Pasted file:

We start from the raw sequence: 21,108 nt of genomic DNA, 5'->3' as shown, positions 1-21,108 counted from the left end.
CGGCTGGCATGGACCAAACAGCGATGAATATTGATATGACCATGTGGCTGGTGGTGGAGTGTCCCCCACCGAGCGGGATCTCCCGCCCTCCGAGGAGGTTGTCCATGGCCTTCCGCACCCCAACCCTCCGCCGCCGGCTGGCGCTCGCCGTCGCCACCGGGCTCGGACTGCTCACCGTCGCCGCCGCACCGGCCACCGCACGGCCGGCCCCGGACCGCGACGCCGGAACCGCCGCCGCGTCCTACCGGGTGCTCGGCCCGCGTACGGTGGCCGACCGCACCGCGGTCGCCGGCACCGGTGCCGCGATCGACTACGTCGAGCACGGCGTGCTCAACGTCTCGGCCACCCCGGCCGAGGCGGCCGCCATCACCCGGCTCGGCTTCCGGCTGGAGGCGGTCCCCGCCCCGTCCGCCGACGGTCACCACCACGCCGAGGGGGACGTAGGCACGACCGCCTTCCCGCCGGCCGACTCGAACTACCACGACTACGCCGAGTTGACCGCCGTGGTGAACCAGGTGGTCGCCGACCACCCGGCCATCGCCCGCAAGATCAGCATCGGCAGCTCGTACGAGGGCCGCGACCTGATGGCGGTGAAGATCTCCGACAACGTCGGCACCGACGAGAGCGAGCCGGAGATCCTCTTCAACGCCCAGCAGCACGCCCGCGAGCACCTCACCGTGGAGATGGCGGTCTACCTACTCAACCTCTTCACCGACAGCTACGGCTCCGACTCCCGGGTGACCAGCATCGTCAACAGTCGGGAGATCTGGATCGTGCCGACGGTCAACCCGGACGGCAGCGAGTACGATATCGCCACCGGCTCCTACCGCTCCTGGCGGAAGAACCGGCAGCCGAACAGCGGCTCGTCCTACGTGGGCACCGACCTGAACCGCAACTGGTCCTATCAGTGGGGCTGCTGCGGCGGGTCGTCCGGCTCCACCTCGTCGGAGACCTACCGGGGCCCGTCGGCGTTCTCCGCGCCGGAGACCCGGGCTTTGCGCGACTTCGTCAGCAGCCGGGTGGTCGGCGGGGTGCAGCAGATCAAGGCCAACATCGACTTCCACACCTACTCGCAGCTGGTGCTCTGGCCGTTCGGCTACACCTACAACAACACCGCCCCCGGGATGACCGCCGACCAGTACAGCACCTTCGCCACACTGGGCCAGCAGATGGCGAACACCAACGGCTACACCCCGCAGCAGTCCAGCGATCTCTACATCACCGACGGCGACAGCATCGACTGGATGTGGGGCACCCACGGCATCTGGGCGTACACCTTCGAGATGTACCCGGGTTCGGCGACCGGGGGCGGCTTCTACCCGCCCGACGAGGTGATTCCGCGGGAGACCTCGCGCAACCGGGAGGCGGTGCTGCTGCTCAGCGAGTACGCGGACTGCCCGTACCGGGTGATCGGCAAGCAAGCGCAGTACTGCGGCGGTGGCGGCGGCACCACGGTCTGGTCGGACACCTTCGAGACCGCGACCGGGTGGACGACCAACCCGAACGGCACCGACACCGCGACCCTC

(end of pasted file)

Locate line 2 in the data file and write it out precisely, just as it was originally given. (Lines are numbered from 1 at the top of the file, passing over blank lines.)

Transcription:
CGGCTGGCATGGACCAAACAGCGATGAATATTGATATGACCATGTGGCTGGTGGTGGAGTGTCCCCCACCGAGCGGGATCTCCCGCCCTCCGAGGAGGTTGTCCATGGCCTTCCGCACCCCAACCCTCCGCCGCCGGCTGGCGCTCGCCGTCGCCACCGGGCTCGGACTGCTCACCGTCGCCGCCGCACCGGCCACCGCACGGCCGGCCCCGGACCGCGACGCCGGAACCGCCGCCGCGTCCTACCGGGTGCTCGGCCCGCGTACGGTGGCCGACCGCACCGCGGTCGCCGGCACCGGTGCCGCGATCGACTACGTCGAGCACGGCGTGCTCAACGTCTCGGCCACCCCGGCCGAGGCGGCCGCCATCACCCGGCTCGGCTTCCGGCTGGAGGCGGTCCCCGCCCCGTCCGCCGACGGTCACCACCACGCCGAGGGGGACGTAGGCACGACCGCCTTCCCGCCGGCCGACTCGAACTACCACGACTACGCCGAGTTGACCGCCGTGGTGAACCAGGTGGTCGCCGACCACCCGGCCATCGCCCGCAAGATCAGCATCGGCAGCTCGTACGAGGGCCGCGACCTGATGGCGGTGAAGATCTCCGACAACGTCGGCACCGACGAGAGCGAGCCGGAGATCCTCTTCAACGCCCAGCAGCACGCCCGCGAGCACCTCACCGTGGAGATGGCGGTCTACCTACTCAACCTCTTCACCGACAGCTACGGCTCCGACTCCCGGGTGACCAGCATCGTCAACAGTCGGGAGATCTGGATCGTGCCGACGGTCAACCCGGACGGCAGCGAGTACGATATCGCCACCGGCTCCTACCGCTCCTGGCGGAAGAACCGGCAGCCGAACAGCGGCTCGTCCTACGTGGGCACCGACCTGAACCGCAACTGGTCCTATCAGTGGGGCTGCTGCGGCGGGTCGTCCGGCTCCACCTCGTCGGAGACCTACCGGGGCCCGTCGGCGTTCTCCGCGCCGGAGACCCGGGCTTTGCGCGACTTCGTCAGCAGCCGGGTGGTCGGCGGGGTGCAGCAGATCAAGGCCAACATCGACTTCCACACCTACTCGCAGCTGGTGCTCTGGCCGTTCGGCTACACCTACAACAACACCGCCCCCGGGATGACCGCCGACCAGTACAGCACCTTCGCCACACTGGGCCAGCAGATGGCGAACACCAACGGCTACACCCCGCAGCAGTCCAGCGATCTCTACATCACCGACGGCGACAGCATCGACTGGATGTGGGGCACCCACGGCATCTGGGCGTACACCTTCGAGATGTACCCGGGTTCGGCGACCGGGGGCGGCTTCTACCCGCCCGACGAGGTGATTCCGCGGGAGACCTCGCGCAACCGGGAGGCGGTGCTGCTGCTCAGCGAGTACGCGGACTGCCCGTACCGGGTGATCGGCAAGCAAGCGCAGTACTGCGGCGGTGGCGGCGGCACCACGGTCTGGTCGGACACCTTCGAGACCGCGACCGGGTGGACGACCAACCCGAACGGCACCGACACCGCGACCCTC